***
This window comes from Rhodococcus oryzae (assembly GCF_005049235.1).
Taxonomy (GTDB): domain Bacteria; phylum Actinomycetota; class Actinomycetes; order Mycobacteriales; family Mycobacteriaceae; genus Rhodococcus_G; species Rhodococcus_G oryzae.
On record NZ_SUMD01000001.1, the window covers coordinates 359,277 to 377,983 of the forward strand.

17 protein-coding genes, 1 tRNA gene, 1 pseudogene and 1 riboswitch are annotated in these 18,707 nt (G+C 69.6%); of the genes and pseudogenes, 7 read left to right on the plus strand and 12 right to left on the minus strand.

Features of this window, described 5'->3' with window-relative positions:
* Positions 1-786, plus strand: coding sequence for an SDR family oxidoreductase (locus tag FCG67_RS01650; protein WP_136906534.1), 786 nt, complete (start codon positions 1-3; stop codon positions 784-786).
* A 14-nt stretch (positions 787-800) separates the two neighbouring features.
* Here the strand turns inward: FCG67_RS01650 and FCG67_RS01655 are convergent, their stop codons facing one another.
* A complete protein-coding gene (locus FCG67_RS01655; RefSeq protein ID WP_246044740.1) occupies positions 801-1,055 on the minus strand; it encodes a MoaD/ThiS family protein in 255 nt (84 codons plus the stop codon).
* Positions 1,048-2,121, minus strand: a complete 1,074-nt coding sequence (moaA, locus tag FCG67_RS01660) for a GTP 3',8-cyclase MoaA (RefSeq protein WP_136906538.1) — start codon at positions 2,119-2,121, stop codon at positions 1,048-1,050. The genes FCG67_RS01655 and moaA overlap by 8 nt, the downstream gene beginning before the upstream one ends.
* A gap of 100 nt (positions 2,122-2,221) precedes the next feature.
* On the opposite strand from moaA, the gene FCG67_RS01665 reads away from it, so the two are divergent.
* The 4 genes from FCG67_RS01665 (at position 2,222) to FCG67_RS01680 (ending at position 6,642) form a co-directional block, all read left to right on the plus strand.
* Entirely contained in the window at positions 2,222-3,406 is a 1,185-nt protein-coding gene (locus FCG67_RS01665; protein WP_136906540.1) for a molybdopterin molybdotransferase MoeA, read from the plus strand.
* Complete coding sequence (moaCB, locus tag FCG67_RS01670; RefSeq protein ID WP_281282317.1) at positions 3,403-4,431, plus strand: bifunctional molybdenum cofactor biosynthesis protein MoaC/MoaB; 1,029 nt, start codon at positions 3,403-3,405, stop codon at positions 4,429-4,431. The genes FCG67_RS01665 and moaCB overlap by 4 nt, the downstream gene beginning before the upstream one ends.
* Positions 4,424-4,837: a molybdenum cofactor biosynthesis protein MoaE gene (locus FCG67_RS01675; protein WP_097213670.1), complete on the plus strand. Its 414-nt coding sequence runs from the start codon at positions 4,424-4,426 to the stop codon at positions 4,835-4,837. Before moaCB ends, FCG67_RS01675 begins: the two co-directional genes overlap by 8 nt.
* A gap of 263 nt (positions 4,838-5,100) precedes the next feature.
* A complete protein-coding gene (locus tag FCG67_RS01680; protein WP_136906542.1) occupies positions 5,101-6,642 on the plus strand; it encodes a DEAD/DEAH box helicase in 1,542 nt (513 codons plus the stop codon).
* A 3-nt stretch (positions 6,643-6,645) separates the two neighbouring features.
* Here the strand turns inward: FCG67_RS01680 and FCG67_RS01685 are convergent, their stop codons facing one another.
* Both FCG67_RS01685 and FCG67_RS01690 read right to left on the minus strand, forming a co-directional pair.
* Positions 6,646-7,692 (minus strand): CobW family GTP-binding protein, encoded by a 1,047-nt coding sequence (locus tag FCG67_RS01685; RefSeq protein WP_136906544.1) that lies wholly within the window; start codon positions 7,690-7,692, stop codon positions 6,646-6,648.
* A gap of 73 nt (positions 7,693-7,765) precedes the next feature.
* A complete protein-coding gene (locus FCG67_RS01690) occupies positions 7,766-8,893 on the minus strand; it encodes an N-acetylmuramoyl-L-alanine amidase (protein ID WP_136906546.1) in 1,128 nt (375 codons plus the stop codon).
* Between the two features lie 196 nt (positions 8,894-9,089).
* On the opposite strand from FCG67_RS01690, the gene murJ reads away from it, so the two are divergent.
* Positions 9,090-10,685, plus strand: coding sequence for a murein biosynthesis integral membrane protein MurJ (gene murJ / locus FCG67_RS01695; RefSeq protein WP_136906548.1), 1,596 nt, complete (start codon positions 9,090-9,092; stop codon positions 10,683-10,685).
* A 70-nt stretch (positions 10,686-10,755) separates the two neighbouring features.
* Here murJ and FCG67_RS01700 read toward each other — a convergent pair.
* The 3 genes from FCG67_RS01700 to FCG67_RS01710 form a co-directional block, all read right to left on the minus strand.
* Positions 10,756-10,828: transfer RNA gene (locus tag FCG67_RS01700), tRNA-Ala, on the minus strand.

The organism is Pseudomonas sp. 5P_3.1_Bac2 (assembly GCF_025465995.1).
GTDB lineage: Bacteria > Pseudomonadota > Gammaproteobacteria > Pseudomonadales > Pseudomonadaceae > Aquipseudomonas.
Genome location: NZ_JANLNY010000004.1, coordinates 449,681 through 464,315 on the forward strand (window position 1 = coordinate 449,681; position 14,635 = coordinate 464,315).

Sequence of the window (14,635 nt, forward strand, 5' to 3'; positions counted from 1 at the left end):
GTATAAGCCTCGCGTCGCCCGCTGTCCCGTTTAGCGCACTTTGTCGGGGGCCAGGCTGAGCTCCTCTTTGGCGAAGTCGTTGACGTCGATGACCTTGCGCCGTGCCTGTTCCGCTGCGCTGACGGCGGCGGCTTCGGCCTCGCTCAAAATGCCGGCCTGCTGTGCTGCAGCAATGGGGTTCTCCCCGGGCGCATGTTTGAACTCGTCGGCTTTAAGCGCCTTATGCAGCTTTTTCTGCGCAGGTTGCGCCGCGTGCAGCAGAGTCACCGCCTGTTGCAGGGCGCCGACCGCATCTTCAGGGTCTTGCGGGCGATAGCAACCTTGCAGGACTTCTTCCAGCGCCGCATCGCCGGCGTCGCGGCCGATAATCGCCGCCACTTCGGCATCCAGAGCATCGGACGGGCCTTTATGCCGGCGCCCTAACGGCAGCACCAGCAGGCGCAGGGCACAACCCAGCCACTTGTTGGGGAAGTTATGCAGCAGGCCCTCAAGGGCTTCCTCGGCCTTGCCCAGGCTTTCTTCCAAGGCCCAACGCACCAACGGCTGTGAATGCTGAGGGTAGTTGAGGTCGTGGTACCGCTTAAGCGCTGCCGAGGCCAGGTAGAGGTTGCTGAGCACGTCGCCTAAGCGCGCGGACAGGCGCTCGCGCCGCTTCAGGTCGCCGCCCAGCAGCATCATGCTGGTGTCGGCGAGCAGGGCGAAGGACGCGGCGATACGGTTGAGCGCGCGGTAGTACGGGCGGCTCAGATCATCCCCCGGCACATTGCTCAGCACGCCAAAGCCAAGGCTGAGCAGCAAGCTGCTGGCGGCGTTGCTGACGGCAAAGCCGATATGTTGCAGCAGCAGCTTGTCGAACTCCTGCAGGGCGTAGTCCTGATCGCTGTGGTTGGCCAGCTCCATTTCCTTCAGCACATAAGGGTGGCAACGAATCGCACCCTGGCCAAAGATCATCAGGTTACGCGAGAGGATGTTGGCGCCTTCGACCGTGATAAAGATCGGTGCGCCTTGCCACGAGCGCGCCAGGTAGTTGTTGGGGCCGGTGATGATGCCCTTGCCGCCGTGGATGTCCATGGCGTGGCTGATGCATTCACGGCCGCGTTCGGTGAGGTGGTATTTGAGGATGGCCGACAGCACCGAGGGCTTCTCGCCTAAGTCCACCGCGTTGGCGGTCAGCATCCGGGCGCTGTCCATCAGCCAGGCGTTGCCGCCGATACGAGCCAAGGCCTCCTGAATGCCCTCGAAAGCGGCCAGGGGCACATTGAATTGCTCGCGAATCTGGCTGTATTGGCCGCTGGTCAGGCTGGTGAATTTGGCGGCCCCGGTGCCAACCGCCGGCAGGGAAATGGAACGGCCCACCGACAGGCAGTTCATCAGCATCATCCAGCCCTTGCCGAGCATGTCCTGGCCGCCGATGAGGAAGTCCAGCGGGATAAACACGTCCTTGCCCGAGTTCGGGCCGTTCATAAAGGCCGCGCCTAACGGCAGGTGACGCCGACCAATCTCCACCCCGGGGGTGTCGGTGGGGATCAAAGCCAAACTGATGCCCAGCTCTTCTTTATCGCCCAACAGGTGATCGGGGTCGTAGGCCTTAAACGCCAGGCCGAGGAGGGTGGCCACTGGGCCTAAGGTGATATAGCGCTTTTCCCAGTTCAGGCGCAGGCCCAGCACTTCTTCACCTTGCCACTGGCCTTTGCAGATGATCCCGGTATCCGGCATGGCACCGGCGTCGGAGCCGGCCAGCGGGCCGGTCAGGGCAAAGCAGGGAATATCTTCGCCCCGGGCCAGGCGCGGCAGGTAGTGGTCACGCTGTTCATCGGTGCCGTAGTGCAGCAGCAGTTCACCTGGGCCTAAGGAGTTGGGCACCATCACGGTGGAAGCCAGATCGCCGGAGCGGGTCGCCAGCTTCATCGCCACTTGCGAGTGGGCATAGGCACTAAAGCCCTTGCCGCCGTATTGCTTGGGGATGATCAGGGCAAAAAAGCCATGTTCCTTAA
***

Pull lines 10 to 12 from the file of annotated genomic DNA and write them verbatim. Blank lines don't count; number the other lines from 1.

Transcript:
* Positions 1,048-2,121, minus strand: a complete 1,074-nt coding sequence (moaA, locus tag FCG67_RS01660) for a GTP 3',8-cyclase MoaA (RefSeq protein WP_136906538.1) — start codon at positions 2,119-2,121, stop codon at positions 1,048-1,050. The genes FCG67_RS01655 and moaA overlap by 8 nt, the downstream gene beginning before the upstream one ends.
* A gap of 100 nt (positions 2,122-2,221) precedes the next feature.
* On the opposite strand from moaA, the gene FCG67_RS01665 reads away from it, so the two are divergent.